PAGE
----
Inish Carraig is a self published e-book from Jo Zebedee, author of Abendau’s Heir which is the first book of The Inheritance Trilogy recently picked up for publication by TicketyBooPress.
The main story arc follows John and Taz, two teenage friends trying to survive in a desolate and war torn Belfast, a city in despair following an alien invasion by the technologically superior and hulking Zelotyr. While a secondary but no less significant arc follows Carter, a cop forced into co-operation with the Zelotyr as a Zelo-human liaison officer in the post war landscape. The Zelotyr invasion we learn, was only halted by the mysterious and enigmatic alien Barath’na and a ruling by the Zelo-Barath’na Galactic Council declaring humanity a sentient species.
As the story unfolds rioting and civil unrest take hold in Belfast and Inish Carraig, the titular prison, is conceived and built by the Barath’na for the dissidents, seeing the start of their expanding role in the story.
The plot is mostly tight and well paced, while the writing is gritty and delves into the motivations and emotional states of the characters with a subtle and nuanced touch. The characters are believable and feel worthy of emotional investment, Carter in particular has an interesting backstory which guides his decision making process throughout the novel and Josey (John’s sister) is also a well imagined character the reader ends up rooting for. The plot however does suffer from an issue with a pair of robotic companions which are an obvious Chekhov Gun the reader knows need to go off and seem to exist only to move the plot forward – although admittedly in an unexpected way.
The novel is exclusively earthbound and taking place in Ireland has a lot of local idioms and vernacular dialogue, although these are not esoteric enough to cause issues for non native readers. The science element is very soft and only used as a backdrop for the story which sometimes moves along of its own accord allowing the plot narrative to drive character motivations – this feeling of events happening offstage adds a needed urgency to the teenagers plight. The overall tone is quite dark in places with scattered humour providing some contrast but the darker themes are not enough to push this outside the bounds of YA territory. Similar to Abercrombie’s Shattered Sea it holds a dark tonal narrative whilst straddling YA and adult SFF neatly.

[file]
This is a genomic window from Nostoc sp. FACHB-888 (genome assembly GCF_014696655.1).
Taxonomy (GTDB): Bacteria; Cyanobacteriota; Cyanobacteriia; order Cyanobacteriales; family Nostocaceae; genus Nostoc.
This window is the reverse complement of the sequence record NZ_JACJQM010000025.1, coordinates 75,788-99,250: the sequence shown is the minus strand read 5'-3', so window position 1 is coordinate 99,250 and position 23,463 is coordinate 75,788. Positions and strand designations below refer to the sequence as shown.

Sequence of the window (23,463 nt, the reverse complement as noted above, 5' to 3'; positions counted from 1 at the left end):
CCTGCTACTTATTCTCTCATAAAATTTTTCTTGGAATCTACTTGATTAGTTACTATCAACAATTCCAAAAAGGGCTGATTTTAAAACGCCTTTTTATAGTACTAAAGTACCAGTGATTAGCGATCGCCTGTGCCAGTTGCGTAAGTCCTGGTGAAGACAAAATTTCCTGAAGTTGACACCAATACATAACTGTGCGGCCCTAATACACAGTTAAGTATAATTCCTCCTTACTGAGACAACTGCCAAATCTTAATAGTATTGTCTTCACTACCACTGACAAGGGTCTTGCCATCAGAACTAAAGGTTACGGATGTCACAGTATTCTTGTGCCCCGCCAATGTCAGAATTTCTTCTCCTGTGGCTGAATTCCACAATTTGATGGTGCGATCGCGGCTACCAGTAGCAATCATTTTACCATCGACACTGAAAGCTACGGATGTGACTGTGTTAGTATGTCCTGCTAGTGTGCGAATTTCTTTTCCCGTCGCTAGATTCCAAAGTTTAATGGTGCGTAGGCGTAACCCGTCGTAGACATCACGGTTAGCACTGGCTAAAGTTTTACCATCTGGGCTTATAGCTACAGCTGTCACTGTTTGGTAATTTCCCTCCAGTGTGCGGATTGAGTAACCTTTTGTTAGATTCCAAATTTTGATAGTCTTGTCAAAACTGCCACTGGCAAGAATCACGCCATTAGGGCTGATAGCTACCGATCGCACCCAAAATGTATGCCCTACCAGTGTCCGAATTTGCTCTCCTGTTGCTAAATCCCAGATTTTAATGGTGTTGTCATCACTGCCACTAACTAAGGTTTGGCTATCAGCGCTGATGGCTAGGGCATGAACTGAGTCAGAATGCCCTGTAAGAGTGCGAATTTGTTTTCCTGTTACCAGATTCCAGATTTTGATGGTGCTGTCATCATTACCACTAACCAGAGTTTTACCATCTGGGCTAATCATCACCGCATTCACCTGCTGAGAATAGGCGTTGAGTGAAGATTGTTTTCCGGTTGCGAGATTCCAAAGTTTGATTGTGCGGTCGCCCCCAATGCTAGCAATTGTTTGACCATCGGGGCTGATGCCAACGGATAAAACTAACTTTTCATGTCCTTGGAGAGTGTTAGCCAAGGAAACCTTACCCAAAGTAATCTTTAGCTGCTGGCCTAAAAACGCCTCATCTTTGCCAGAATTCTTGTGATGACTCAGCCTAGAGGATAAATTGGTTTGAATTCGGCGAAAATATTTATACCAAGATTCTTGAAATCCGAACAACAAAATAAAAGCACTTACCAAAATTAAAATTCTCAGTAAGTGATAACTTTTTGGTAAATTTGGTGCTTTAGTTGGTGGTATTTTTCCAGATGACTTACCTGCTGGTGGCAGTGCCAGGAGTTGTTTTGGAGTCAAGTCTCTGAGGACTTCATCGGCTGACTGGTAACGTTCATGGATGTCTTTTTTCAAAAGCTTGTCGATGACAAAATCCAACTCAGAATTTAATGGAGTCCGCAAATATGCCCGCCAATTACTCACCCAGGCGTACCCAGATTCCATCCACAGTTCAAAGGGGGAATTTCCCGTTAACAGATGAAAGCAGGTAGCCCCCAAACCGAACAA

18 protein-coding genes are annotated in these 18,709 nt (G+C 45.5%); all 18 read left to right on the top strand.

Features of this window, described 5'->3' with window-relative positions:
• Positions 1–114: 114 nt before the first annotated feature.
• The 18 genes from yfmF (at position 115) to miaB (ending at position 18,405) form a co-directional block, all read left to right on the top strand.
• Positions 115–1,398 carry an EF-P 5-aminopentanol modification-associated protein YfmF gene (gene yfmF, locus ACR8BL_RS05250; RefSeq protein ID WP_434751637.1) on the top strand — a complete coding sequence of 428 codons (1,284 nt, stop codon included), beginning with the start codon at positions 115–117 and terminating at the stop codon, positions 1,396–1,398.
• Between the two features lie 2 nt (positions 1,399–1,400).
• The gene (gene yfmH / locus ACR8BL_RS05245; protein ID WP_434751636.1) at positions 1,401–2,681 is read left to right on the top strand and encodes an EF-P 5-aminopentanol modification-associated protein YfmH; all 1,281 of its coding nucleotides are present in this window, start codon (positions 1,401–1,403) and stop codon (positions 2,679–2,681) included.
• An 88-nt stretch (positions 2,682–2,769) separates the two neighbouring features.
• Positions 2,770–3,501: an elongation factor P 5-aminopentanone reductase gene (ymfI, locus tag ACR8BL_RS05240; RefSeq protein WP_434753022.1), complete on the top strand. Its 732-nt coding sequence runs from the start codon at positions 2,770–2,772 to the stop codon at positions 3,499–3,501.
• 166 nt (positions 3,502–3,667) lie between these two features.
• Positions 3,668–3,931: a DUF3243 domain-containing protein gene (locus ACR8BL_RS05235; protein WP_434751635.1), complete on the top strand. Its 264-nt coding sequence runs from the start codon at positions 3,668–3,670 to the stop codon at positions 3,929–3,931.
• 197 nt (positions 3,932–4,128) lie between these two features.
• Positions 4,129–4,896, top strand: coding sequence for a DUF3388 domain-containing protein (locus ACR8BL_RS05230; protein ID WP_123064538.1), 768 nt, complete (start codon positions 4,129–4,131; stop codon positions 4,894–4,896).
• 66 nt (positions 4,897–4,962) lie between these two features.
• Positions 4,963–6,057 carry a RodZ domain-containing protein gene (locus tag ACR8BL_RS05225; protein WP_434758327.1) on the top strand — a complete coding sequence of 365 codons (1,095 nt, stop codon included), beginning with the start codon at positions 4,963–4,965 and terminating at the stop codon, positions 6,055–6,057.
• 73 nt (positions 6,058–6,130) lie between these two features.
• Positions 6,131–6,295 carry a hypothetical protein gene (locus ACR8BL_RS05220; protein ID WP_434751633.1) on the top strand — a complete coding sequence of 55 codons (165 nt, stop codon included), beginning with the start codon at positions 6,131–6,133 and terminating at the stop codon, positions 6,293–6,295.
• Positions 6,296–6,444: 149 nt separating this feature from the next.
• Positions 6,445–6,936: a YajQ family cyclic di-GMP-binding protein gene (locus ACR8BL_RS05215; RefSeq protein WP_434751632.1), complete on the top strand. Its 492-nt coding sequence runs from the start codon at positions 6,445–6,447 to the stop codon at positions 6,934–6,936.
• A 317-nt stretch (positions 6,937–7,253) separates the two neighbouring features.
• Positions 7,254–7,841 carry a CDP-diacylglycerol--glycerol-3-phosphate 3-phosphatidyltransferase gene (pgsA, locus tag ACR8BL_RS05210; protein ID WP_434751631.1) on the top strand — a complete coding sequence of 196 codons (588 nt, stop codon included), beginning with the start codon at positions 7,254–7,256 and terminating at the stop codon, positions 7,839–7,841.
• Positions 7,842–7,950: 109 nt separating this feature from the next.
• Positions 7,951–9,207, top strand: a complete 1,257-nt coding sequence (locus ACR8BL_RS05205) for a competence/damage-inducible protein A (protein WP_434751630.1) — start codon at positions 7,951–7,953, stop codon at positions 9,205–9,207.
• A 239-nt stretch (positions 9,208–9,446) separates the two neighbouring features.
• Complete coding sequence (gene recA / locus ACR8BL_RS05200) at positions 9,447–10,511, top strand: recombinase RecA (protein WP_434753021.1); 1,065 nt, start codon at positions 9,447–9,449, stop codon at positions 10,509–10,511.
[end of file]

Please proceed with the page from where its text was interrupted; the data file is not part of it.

There are some good aspects to this novel but also some areas that need more attention in any potential sequels; the Zelotyr and the Barath’na were interesting but needed more development and more revelation to the reader (whilst I can describe a Barath’na I still find it hard to picture a Zelo). The technology would benefit from more exposure and the Galactic Council seemed limited, only consisting of two species which could be expanded on in subsequent novels. The Inish Carraig centred scenes with the Barath’na Governor however were particularly emotionally evocative and effective but this section of the novel could have been fleshed out more considerably – I don’t think the novel would have suffered from a higher page count in this regard.
Jo has expressed there may be a sequel dependant on the critical/commercial success of Inish Carraig and if the recent Amazon sales are anything to go by then I am hopeful we may see more in the Inish Carraig universe. Inish Carraig recently peaked as high as #4 in the All Sci-Fi listings on Amazon. Not usually one for self published novels, following submission by the author and I was not dissapointed.
I would recommend this novel to SF or dystopia fans and it is very well suited to a YA audience but that shouldn’t deter adults. Inish Carraig is a solidly plotted and well paced read with some interesting ideas and a good SF mystery at the core from a new and exciting author.